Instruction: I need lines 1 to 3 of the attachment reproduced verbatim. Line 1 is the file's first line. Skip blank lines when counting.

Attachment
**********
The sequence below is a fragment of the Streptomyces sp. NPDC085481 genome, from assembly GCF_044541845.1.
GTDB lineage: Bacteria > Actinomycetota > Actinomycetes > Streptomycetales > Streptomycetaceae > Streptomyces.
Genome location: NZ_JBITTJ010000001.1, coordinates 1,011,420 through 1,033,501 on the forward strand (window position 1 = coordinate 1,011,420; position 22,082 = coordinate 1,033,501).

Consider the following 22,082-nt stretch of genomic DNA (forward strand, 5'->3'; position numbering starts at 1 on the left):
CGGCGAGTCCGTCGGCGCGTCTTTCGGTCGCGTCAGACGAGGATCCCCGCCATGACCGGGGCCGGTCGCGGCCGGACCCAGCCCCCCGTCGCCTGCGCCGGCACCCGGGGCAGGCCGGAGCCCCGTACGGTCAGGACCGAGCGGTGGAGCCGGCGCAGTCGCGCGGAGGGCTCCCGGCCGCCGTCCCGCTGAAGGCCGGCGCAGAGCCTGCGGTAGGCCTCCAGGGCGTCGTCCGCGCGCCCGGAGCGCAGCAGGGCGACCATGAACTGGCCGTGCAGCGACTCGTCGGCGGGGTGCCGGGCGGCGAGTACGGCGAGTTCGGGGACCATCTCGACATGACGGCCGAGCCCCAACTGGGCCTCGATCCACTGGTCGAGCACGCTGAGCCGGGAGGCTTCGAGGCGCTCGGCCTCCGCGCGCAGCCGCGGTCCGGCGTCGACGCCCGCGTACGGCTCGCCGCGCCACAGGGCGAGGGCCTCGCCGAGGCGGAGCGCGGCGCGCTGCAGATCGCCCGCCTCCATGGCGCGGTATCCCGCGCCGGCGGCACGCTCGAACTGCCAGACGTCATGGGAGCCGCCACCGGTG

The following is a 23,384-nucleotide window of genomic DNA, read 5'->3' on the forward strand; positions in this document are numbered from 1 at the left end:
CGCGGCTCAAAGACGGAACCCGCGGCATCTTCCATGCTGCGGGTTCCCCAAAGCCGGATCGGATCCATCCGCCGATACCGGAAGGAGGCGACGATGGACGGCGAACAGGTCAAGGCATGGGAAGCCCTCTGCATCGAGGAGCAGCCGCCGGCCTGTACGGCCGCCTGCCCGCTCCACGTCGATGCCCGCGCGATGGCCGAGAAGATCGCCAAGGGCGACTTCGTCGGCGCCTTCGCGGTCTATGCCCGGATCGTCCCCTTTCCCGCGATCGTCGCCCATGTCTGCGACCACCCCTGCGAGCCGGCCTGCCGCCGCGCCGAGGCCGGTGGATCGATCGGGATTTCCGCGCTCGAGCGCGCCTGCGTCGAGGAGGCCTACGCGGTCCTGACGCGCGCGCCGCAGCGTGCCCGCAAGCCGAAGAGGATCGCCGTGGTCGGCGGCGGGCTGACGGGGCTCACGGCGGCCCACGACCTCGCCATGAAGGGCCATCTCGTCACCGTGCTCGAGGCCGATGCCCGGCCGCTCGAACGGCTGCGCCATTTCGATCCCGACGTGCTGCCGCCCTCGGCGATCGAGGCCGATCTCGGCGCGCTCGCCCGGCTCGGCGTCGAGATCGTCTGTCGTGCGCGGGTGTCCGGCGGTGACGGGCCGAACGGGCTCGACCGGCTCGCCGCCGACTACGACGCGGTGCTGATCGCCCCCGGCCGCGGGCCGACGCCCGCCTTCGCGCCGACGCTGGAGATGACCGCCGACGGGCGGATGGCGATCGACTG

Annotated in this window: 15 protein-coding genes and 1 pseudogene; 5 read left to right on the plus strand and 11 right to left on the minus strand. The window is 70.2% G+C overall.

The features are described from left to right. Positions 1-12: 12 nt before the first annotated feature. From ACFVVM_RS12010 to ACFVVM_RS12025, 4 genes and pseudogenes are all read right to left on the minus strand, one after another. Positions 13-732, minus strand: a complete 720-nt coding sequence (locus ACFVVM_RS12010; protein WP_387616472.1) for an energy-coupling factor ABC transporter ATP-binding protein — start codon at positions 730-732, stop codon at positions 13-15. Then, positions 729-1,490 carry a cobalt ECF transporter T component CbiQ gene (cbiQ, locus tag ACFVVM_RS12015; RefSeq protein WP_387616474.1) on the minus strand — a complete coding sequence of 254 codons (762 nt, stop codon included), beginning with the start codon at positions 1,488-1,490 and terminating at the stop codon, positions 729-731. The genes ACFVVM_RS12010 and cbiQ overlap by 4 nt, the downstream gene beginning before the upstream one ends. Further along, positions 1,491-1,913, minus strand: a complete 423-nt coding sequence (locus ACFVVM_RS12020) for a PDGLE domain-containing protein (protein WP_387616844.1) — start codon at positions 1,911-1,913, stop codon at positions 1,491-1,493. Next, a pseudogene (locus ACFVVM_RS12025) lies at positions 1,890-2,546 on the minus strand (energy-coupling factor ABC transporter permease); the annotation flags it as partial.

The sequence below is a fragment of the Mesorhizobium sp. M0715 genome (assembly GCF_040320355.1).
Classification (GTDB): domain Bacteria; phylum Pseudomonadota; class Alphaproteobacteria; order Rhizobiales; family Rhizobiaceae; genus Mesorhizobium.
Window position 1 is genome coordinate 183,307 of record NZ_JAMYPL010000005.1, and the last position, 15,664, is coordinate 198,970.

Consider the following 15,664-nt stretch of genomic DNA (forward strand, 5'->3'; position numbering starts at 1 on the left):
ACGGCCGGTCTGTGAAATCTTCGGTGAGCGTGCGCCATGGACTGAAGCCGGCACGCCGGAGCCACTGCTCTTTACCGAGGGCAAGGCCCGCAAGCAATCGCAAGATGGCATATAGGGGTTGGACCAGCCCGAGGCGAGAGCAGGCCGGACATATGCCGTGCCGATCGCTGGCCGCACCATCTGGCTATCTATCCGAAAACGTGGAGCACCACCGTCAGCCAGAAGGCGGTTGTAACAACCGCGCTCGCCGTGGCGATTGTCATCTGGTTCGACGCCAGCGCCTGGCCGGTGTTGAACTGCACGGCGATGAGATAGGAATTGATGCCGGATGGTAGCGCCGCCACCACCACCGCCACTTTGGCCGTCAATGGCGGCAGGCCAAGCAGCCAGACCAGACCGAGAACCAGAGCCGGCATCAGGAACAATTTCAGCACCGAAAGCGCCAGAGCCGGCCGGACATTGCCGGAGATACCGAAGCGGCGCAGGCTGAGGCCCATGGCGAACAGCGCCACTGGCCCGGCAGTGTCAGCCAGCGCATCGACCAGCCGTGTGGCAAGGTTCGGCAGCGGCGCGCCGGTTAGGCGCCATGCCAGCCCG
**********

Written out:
The sequence below is a fragment of the Streptomyces sp. NPDC085481 genome, from assembly GCF_044541845.1.
GTDB lineage: Bacteria > Actinomycetota > Actinomycetes > Streptomycetales > Streptomycetaceae > Streptomyces.
Genome location: NZ_JBITTJ010000001.1, coordinates 1,011,420 through 1,033,501 on the forward strand (window position 1 = coordinate 1,011,420; position 22,082 = coordinate 1,033,501).